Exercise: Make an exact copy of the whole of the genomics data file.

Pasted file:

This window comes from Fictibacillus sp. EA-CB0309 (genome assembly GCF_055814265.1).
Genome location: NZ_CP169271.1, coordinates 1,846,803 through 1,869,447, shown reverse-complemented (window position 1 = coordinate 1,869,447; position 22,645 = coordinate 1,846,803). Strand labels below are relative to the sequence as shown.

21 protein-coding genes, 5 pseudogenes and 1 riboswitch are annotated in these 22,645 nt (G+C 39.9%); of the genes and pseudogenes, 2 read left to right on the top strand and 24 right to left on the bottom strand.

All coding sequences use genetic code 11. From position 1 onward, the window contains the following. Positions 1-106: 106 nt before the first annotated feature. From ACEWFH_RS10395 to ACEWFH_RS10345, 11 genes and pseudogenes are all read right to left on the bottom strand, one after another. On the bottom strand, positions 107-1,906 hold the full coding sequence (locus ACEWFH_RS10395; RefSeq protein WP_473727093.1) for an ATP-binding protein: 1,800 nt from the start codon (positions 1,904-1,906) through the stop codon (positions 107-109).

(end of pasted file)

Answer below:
This window comes from Fictibacillus sp. EA-CB0309 (genome assembly GCF_055814265.1).
Genome location: NZ_CP169271.1, coordinates 1,846,803 through 1,869,447, shown reverse-complemented (window position 1 = coordinate 1,869,447; position 22,645 = coordinate 1,846,803). Strand labels below are relative to the sequence as shown.

21 protein-coding genes, 5 pseudogenes and 1 riboswitch are annotated in these 22,645 nt (G+C 39.9%); of the genes and pseudogenes, 2 read left to right on the top strand and 24 right to left on the bottom strand.

All coding sequences use genetic code 11. From position 1 onward, the window contains the following. Positions 1-106: 106 nt before the first annotated feature. From ACEWFH_RS10395 to ACEWFH_RS10345, 11 genes and pseudogenes are all read right to left on the bottom strand, one after another. On the bottom strand, positions 107-1,906 hold the full coding sequence (locus ACEWFH_RS10395; RefSeq protein WP_473727093.1) for an ATP-binding protein: 1,800 nt from the start codon (positions 1,904-1,906) through the stop codon (positions 107-109).